Luke 19.16-17, 20, 24
[Jesus said,] The first one came and said, ‘Sir, your mina has earned ten more.’
“Well done, my good servant!’ his master replied. ‘Because you have been trustworthy in a very small matter, take charge of ten cities.” …
Then another servant came and said, “Sir, here is your mina; I have kept it laid away in a piece of cloth.
Then the master said to those standing by, “Take his mina away from him and give it to the one who has ten.”
TBT: A Faith for Others | by H. D. M. Spence, 1909
We have, in the first servant, the devoted earnest toiler, whose whole soul was in his Master’s work — great, indeed, was his reward.
Second, we have the servant who acquitted himself fairly respectably, but not nobly, not a hero in the struggle of life. He, too, is recompensed magnificently, far above his most ardent hopes, but still his reward is infinitely below that which the first brave toiler received at his Lord’s hands.
The third falls altogether into a different catalogue. He is a believer who has not found the state of grace offered by Jesus so brilliant as he hoped. He is a legal Christian, who has not tasted grace, and knows nothing of the gospel but its severe morality.
At first the smallness of the sum given to each of the servants is striking [a mina is 1/60 of a talent]. The paltriness of the sum given them seems to suggest what a future lay before Christ’s followers. No sharing in what they hoped for — the glories of a Messianic kingdom on earth. No rest in repose under the shadow of the mighty throne of King Messiah.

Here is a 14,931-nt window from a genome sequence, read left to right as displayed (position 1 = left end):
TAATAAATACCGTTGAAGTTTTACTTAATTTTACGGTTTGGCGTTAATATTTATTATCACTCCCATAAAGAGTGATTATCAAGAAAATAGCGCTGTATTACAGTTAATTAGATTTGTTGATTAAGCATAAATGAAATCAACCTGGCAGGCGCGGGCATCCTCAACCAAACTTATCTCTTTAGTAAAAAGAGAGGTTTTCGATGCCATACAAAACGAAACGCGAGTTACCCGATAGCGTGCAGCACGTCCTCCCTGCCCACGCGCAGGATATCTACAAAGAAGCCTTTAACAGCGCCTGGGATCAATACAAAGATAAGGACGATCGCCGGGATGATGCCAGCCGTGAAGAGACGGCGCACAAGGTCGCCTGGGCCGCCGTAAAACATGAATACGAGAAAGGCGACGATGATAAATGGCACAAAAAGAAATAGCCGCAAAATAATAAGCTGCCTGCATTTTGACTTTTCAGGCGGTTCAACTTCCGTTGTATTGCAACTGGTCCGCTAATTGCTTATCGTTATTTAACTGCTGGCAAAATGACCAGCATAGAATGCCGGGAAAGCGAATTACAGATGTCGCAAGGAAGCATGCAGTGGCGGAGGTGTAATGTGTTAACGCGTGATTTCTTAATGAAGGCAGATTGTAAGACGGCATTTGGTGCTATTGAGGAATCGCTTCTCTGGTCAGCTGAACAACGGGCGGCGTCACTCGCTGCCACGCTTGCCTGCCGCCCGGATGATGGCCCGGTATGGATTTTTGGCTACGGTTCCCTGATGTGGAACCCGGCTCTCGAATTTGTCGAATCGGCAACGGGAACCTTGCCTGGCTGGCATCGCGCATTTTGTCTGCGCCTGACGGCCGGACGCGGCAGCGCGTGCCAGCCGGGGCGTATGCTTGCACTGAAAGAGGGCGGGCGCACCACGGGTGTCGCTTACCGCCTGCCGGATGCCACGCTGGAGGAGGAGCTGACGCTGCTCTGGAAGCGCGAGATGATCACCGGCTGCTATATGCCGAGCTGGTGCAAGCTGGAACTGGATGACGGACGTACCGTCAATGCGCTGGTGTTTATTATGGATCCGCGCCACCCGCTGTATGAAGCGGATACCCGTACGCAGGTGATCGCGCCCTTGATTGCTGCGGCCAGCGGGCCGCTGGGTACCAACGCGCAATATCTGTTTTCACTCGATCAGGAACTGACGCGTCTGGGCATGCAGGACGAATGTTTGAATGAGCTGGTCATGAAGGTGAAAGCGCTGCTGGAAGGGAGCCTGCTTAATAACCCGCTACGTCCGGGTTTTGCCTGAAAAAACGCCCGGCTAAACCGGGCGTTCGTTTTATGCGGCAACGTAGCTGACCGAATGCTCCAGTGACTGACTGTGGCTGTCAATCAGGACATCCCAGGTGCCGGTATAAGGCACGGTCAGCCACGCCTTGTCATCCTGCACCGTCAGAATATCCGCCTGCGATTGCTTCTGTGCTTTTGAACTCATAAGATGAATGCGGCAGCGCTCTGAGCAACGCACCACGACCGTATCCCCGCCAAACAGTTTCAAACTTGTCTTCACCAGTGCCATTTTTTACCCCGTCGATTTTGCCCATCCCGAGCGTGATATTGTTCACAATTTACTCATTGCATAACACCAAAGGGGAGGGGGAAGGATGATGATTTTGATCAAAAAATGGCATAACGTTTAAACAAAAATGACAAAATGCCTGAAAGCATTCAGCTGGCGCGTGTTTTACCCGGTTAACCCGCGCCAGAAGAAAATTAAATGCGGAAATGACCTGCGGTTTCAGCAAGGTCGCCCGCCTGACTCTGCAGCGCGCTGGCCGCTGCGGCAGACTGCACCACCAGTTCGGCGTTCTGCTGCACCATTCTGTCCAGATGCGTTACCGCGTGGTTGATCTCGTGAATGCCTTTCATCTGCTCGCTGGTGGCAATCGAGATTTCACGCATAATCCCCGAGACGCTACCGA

The “very little” (ver. 17) told them — if they would only listen — that their future as his servants would be a life of comparatively obscure inglorious activity, without rank or power, landless, homeless, nearly friendless.
The reimbursement (at the end of the story) of a city for a pound hints at the magnificent possibilities of the heaven-life — it just suggests the splendor of its rewards.
Prayers from the Past
Helper of men who turn to you,
Light of men in the dark,
Creator of all that grows from seed,
Promotor of all spiritual growth,
Have mercy on me, Lord, on me
And make me a temple fit for yourself.
— Unknown author. Likely a private family prayer, found on papyrus, published 1924.
Images of Faith
Part 4 of 5, read more on TheParkForum.org
Today’s post is bridged, with updated language, from Spence-Jones, H. D. M. (Ed.). (1909). St Luke (Vol. 2, pp. 136–137). London; New York: Funk & Wagnalls Company.